December 15, 2011 |
— Jessica Chastain is clearly up for just about anything. On this warm November night she could be sitting cozily inside a buzzing hotel restaurant surrounded by chandeliers, candles and ivy trellises. Instead, she's gamely agreed to be interviewed in the hotel's garden, and is now swaying gently in a wooden swing, articulating with a wide-open, shining face and fluttering hands about what it was like, once upon a time, to be "the most unlucky actress in Hollywood. " Hard to believe now, of course: Today, Chastain has at least three films putting her in Oscar contention: "Take Shelter," "The Help" and "The Tree of Life.
February 1, 2013 |
This post has been corrected, as detailed below. Jessica Chastain is currently on Broadway in "The Heiress," playing Catherine Sloper, a rich girl with boyfriend and daddy problems. Now Variety reports that she's been tapped to play another classic stage rich girl with those problems -- the title role in a film adaptation of August Strindberg's "Miss Julie," to be directed by Liv Ullmann. "The Heiress," Ruth and Augustus Goetz's 1947 play drawn from "Washington Square," Henry James' novel about the upper crust in mid-1800s Manhattan, is scheduled to end its limited run Feb. 9. "Miss Julie" might keep Chastain in the 19th century -- if Ullmann decides to maintain the original time frame.
January 31, 2013 |
"If I ever ask you for anything it's to speak with you for five minutes … just five minutes. " Jessica Chastain received that mysterious text from producer Megan Ellison in 2011, completely unaware that director Kathryn Bigelow had been trying to gauge her interest in playing Maya, the lead CIA operative heading the hunt for Osama bin Laden in "Zero Dark Thirty. " "I thought, 'Wow. That's super-dramatic,' " Chastain remembers of the message. She called Ellison immediately and learned a few details about the movie -- but not many.
September 25, 2011 |
With the actors that we follow for a lifetime, there is always that one movie that you go back to, the one that represented the moment of discovery, when you knew as you left the theater, you wanted to know what they would do next. For me, with Ryan Gosling, it was "Half Nelson" in 2006, his inner-city junior high teacher idealism clashing with his drug addiction in ways that were both incredibly complex and intimate. With Jessica Chastain, it was more recent, "The Tree of Life" last spring.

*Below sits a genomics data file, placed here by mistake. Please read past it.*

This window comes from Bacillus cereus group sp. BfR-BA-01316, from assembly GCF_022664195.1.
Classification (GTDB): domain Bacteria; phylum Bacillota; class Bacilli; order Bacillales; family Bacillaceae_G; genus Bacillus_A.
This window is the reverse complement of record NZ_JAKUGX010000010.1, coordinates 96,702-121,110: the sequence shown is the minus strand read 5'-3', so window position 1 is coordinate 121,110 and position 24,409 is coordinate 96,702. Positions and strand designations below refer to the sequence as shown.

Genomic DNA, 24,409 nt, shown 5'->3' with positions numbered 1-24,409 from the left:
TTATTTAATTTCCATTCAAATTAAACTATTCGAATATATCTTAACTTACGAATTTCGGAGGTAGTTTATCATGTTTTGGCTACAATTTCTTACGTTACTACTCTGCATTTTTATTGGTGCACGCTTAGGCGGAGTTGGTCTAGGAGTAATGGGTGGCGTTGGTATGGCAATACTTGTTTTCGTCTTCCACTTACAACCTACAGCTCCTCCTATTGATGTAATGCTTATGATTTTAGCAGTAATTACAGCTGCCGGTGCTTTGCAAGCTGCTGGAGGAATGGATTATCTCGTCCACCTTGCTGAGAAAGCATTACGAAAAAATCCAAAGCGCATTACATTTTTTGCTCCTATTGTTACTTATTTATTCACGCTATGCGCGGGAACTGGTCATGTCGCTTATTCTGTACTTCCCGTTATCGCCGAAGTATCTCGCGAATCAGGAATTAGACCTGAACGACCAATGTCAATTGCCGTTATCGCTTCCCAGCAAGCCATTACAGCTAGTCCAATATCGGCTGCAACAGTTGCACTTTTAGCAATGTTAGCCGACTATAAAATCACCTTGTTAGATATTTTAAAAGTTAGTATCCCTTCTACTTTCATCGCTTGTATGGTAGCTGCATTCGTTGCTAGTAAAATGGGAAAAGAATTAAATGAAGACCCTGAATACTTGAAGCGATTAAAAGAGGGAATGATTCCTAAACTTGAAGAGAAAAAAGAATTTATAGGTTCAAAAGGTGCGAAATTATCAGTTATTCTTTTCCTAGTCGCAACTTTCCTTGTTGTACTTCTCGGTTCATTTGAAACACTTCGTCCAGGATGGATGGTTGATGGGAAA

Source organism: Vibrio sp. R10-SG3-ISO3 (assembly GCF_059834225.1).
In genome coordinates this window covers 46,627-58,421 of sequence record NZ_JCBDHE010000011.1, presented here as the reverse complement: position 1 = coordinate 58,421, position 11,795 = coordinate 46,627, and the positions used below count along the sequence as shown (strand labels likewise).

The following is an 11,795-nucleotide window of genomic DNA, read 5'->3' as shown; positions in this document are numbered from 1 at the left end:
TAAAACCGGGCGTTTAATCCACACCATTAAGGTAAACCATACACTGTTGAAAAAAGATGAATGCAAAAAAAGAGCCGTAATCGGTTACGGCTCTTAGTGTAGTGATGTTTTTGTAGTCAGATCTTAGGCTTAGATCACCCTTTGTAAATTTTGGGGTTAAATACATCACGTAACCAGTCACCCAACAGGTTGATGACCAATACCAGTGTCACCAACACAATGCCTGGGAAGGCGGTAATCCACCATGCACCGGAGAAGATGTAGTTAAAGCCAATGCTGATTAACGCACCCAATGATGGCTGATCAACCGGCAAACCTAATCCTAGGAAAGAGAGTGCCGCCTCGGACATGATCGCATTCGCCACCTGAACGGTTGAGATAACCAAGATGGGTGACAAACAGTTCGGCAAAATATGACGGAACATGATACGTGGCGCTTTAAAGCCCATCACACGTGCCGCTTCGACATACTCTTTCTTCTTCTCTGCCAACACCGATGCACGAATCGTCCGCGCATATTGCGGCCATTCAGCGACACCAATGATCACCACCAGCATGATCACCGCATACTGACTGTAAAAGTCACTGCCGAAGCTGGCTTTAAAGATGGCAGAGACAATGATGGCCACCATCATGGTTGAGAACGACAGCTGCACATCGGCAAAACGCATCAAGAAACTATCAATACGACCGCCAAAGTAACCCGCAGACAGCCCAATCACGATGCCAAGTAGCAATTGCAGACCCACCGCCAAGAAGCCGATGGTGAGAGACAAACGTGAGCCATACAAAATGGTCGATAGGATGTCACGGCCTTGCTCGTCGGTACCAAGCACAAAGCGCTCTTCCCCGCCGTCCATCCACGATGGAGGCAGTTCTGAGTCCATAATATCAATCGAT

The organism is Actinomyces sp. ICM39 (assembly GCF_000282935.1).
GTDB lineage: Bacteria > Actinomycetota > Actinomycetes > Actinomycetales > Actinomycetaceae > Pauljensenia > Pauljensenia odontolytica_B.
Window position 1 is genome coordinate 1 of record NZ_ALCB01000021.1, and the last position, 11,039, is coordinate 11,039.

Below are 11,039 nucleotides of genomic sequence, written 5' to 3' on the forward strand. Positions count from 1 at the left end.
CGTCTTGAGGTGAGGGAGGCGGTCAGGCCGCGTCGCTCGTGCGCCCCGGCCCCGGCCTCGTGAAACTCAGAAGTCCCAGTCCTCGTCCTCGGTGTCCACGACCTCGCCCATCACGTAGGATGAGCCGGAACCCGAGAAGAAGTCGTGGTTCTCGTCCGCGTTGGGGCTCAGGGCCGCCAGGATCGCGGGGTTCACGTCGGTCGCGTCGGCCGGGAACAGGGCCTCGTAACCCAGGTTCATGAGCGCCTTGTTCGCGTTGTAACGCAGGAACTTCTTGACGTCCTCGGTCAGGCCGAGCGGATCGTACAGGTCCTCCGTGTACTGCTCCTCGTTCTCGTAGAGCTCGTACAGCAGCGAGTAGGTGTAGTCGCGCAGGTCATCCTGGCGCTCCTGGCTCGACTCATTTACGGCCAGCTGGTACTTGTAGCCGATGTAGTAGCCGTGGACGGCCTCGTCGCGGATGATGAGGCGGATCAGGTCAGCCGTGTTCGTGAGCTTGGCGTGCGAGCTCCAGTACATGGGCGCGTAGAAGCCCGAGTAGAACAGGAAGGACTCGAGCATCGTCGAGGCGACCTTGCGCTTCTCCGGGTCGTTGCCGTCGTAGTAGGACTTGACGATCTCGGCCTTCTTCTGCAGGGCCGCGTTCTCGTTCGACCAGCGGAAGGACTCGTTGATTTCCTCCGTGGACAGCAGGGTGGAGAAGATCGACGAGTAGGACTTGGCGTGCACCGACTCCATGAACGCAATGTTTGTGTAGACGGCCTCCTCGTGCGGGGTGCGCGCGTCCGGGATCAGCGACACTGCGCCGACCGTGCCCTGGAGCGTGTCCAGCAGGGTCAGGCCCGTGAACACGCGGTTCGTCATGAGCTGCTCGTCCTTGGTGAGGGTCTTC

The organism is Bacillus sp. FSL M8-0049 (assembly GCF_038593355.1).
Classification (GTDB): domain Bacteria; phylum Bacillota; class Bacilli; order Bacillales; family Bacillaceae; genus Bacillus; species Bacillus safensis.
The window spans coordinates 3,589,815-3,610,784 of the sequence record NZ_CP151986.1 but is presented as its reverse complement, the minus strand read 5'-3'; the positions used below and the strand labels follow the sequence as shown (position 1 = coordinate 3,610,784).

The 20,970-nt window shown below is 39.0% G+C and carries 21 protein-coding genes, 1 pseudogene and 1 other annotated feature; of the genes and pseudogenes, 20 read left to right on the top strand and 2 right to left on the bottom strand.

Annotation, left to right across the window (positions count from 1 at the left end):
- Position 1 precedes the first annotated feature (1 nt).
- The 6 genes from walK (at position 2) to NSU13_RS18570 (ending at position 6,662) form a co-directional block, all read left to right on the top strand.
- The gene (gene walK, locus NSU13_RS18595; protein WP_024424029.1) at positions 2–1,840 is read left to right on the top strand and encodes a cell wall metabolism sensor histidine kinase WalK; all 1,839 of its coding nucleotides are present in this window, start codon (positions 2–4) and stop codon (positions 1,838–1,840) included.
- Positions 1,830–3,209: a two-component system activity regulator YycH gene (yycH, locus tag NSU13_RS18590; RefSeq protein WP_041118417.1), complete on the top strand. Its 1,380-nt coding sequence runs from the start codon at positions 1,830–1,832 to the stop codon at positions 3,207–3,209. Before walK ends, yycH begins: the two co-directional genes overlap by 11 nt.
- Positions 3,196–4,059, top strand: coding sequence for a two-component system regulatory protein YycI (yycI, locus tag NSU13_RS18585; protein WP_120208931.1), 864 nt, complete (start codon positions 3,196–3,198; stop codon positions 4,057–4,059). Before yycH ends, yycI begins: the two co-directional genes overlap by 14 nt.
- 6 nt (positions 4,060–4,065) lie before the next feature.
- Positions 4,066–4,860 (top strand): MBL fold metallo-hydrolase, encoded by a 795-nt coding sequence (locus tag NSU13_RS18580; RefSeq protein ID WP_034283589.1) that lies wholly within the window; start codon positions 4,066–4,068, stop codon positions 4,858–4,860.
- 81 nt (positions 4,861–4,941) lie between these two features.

July 31, 2011 |
The leading ladies of the upcoming film "The Help" — Viola Davis, Octavia Spencer, Bryce Dallas Howard, Emma Stone and Jessica Chastain — sat down with The Times last week to discuss their movie, race, and being women in Hollywood. Based on the novel of the same name, "The Help" is set in 1960s Mississippi and arrives in theaters Aug. 10. Stone plays Eugenia "Skeeter" Phelan, a career-minded college grad who persuades a group of black maids to tell their stories so she can publish them.
December 22, 2011 |
Since it premiered at the Cannes Film Festival in May, Terrence Malick's "The Tree of Life" has sparked all manner of reflection and debate and (even among its admirers) exasperation. The film's abstract, meditative story about a 1950s Texas family and its place in the Scheme of Things invites its audience to form its own impressions. And, as sound designer and frequent Malick collaborator Erik Aadahl puts it, "It's more about the questions than the answers. " Which is good. Because we have questions.
January 17, 2013 |
Beautifully envisioned, badly constructed, the only truly terrifying things in the new horror movie "Mama" are the fake tattoos, short black hair and black T-shirts meant to turn "Zero Dark Thirty" star Jessica Chastain into a guitar-shredding, punk rocker chick. That misfire becomes just one more bump in the road when you long for more bumps in the night. Though there are a few frights - a skittering shape that keeps showing up is the best - rather than dishing out pure scary movie chills, first-time director Andy Muschietti serves up a darkly twisted allegory about a mother's protective instincts.
December 18, 2012 |
"Zero Dark Thirty" does focus on, as the ads insist, "the greatest manhunt in history," but once you've seen this film, a woman - or maybe two - will be on your mind. Following up on her Oscar-winning "The Hurt Locker," director Kathryn Bigelow proves herself once again to be a master of heightened realism and narrative drive in this retelling of the decade-long search for Osama bin Laden. The film's concluding section - a crisp re-creation of the Navy SEAL assault on the Pakistani compound where the wily mastermind lived and died - has been much-publicized, and the film's depiction of torture has already become a tempest in a teapot.
January 31, 2013 |
Editor's note: Taking a moment from her vigilant defense of depicting scenes of torture in "Zero Dark Thirty," director Kathryn Bigelow here addresses something else close to her heart about the film: The power, strength and vulnerability that lead actress Jessica Chastain brings to the work. *** Talent comes in many guises, but all original talents share the same quality: They're unique, one of a kind. Totally unlike the rest of the crowd. Jessica Chastain, at least to my mind, is one of our original talents, a rare and gifted actress.